Posted by on Mar 30, 2013 in Matthew Leifheit | No Comments

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Blue Boobs, c print colorgram, 2012

A Conversation with Pia Howell

 

Using traditionally photographic materials to create vividly colored abstractions in the darkroom, Pia Howell sidesteps the need to photograph something real. In doing so she perhaps makes photographs that are more direct, translating her good-humored presence onto type-c paper in a fanciful yet cannily culturally conscious language of mark and gesture.

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Wild! Berry, c print colorgram, 2011

MATTE: When did you decide to start painting with the darkroom? Was there a time when you made “straight photographs”? If so, what prompted the transition?

PH: I got the idea to start painting in the darkroom a couple of years ago after thinking a lot about the “painted” frosting designs on pop tarts. I wanted to recreate the wild berry pop tart design as a c print, and the best way to do that was to paint it onto a large transparency. From that experience it became clear that there was a lot to work with from painting transparencies.

Yes I learned traditional printing from negatives in both black and white and color, and there was a brief time when I was making “straight” photographs. The urge to experiment came largely from a frustration with having to find subjects and content to photograph (as opposed to creating it), as well as an interest in facing the materiality of photography rather than keeping it latent. I’ve always been most driven to work in photography but I might actually be more of a painter or sculptor at heart?

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Black Smiley, c print colorgram, 2012

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Sad Confusion, c print, 2012

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Witch Work, unique c print, 2012

MATTE: Can/do you edition your pieces, or are they one-off?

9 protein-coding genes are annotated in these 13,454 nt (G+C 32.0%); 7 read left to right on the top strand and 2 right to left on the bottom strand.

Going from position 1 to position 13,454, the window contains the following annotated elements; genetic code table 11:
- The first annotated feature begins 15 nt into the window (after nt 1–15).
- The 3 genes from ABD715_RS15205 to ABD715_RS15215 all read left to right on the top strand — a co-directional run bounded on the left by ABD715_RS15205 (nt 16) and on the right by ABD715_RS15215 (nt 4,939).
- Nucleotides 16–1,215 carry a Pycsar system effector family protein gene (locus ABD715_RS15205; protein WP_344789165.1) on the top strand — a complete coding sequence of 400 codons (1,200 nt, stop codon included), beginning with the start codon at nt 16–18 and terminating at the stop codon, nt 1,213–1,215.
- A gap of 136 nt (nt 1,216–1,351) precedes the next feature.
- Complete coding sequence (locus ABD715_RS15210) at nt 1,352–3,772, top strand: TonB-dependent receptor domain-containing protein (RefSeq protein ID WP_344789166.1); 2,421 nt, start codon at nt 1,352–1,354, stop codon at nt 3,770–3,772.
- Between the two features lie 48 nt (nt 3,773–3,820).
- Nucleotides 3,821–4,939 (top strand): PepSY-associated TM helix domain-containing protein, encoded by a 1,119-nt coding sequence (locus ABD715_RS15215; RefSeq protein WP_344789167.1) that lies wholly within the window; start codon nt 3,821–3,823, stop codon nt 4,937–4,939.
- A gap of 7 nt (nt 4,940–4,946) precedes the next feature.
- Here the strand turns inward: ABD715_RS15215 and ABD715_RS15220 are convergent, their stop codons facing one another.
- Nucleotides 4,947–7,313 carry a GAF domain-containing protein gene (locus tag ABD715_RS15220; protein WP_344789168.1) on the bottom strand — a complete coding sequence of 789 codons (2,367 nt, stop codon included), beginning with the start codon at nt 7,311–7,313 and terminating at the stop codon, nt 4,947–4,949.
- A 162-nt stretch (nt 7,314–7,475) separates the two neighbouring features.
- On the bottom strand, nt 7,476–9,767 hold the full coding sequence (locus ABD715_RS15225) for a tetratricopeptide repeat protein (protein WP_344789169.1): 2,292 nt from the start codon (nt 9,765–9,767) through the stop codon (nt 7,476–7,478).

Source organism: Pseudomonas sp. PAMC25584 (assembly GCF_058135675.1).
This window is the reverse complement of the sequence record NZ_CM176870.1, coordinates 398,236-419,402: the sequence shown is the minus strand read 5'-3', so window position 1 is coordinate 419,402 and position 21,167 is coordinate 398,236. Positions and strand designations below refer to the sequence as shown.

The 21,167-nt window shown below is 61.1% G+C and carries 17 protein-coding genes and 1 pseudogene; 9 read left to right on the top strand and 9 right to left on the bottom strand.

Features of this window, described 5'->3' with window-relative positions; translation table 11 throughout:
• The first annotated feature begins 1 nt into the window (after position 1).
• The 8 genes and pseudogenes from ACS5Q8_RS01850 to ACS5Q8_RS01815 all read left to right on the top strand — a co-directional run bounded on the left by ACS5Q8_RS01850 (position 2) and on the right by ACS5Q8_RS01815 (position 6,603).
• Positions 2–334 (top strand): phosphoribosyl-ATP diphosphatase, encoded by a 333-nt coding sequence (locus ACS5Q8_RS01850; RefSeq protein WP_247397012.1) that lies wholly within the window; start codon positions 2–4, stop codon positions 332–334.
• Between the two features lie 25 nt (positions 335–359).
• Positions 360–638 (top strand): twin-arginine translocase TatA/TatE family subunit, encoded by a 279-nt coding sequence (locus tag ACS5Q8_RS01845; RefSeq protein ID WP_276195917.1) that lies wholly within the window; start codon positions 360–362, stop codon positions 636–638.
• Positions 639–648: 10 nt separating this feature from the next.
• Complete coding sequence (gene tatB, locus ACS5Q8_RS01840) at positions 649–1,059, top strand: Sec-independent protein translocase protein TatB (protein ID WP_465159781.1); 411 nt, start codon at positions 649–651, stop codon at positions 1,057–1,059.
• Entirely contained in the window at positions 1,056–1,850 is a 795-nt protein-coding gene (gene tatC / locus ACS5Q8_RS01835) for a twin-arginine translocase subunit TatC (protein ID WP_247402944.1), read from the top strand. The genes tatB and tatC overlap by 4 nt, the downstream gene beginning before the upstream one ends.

PH: Editioning my work is probably closer to printmaking than photography. Though the printmakers I’ve met seem to be hardcore perfectionists about editions. Personally I feel like each print I make is technically unique since I am moving all the components (transparencies and set up) between making each print, but for exhibition purposes it makes a lot of sense to create editions. My idea of an edition can get pretty loose. But as long as 2 prints look almost exactly the same and are going for the same effect, I think they are an edition even if they are registered slightly differently.

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Red Marks, c print colorgram, 2009

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Abstract Olympics, collage, 2011

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Red Marlboro, unique c print colorgram, 2009

MATTE: How do you come up with the color of palette for a specific work?

PH: I’ve always made a lot of little abstract paper collages, and through that have been very interested in strange color combinations. I have palettes in my mind that I’m working towards…In the darkroom it can be difficult to achieve a specific subtle color, say a pastel for example, and at the same time adding another color adds considerable complexity to a print, so often the palettes of c prints I make are more limited than I’d like them to be eventually.

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MATTE: How do you begin to compose an image?

PH: Yeah that’s hard because my images transition between so many materials. I usually just have to jump in and start painting something, which often works when I want something to look chaotic or careless. Sometimes I make a composition I like immediately; other times I have to rework a composition by combining elements from different paintings, scanning, enlarging, copying, tracing, photocopying etc.

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Flag, c print colorgram, 2011

MATTE: Why are you a member of CCNY?

PH: I love CCNY- it’s such a unique resource. I became an intern towards the end of college, and stayed on so that I could keep working in the darkroom after I was out of school. Analog darkrooms, especially color darkrooms, are so rare these days- I hear all the time about art institutions disassembling their color darkrooms. This may sound crazy but I think it’s premature; there is still a lot of potential for interesting work to be made through analog printing.

-MATTE Magazine for CCNY